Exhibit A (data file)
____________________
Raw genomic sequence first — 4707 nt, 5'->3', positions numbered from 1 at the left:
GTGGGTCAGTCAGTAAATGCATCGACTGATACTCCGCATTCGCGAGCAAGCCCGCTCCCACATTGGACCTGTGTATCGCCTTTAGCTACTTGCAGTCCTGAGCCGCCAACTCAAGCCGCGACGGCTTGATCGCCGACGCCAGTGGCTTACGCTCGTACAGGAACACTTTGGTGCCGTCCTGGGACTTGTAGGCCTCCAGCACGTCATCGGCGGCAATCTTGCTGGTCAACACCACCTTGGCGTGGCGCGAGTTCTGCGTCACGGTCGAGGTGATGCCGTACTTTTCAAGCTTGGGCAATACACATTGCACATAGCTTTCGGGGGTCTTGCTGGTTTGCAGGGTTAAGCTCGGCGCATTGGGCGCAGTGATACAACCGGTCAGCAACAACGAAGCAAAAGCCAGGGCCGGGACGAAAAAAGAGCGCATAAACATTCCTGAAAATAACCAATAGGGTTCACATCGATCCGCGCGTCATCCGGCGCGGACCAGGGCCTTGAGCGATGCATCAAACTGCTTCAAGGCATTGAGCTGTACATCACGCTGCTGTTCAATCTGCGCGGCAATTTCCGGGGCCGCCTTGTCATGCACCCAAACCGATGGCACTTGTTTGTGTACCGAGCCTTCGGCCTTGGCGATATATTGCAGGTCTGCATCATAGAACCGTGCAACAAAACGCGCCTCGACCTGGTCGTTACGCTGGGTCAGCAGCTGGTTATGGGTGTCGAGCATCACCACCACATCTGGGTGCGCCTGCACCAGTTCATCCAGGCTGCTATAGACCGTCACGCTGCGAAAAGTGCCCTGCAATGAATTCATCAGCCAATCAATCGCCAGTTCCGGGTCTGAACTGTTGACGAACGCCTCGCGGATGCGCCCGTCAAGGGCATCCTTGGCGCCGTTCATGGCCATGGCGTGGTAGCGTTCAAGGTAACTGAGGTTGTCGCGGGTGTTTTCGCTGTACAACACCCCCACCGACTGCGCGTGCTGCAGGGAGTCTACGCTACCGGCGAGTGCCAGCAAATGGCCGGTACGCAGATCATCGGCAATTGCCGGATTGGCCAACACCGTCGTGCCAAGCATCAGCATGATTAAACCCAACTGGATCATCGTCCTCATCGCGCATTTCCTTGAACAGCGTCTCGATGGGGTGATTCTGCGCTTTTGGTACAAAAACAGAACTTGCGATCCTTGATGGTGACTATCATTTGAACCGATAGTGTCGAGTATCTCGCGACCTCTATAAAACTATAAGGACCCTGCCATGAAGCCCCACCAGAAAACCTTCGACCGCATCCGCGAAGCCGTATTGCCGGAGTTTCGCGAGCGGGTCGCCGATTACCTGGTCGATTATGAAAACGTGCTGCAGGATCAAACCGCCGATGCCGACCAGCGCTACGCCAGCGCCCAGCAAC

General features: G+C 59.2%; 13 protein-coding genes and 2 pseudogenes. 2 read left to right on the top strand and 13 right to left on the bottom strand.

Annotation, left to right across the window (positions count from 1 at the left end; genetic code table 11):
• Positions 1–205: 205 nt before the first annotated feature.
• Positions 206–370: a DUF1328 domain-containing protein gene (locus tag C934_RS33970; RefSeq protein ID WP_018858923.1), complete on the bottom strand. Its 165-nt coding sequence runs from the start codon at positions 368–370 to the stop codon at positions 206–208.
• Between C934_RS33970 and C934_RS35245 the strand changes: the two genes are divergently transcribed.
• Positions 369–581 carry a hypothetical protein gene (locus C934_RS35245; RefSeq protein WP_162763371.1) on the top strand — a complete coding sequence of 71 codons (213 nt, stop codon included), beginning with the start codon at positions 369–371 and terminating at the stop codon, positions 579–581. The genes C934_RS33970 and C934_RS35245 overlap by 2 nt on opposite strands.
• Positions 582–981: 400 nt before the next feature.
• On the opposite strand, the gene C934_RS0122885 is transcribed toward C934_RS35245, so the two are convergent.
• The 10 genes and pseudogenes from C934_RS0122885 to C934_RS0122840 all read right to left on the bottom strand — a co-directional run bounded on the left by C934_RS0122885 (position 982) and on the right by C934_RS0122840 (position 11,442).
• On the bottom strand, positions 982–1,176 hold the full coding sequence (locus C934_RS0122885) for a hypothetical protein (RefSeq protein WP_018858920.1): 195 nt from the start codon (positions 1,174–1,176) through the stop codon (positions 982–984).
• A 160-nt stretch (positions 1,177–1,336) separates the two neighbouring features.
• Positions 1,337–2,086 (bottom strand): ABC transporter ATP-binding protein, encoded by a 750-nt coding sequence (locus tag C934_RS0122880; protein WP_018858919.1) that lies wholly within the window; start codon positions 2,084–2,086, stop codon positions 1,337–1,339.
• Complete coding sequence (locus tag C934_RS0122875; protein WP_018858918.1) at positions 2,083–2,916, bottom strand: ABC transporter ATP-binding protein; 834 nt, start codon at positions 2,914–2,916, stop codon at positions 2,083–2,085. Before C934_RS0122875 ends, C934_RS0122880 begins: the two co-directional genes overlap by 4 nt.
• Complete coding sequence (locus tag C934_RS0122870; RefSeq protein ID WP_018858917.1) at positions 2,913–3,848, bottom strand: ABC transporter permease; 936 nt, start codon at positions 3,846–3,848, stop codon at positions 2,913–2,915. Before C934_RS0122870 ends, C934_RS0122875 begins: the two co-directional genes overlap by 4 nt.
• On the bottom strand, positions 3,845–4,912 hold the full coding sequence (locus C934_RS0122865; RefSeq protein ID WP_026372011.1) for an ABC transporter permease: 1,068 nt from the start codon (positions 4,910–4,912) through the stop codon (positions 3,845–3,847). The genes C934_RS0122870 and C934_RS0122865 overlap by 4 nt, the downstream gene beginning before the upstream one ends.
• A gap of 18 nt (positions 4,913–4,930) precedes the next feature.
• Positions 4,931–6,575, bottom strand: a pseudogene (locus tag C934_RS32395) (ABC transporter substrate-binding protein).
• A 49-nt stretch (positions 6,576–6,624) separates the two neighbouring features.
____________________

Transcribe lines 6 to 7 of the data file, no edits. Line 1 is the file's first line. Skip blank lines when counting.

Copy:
• Positions 206–370: a DUF1328 domain-containing protein gene (locus tag C934_RS33970; RefSeq protein ID WP_018858923.1), complete on the bottom strand. Its 165-nt coding sequence runs from the start codon at positions 368–370 to the stop codon at positions 206–208.
• Between C934_RS33970 and C934_RS35245 the strand changes: the two genes are divergently transcribed.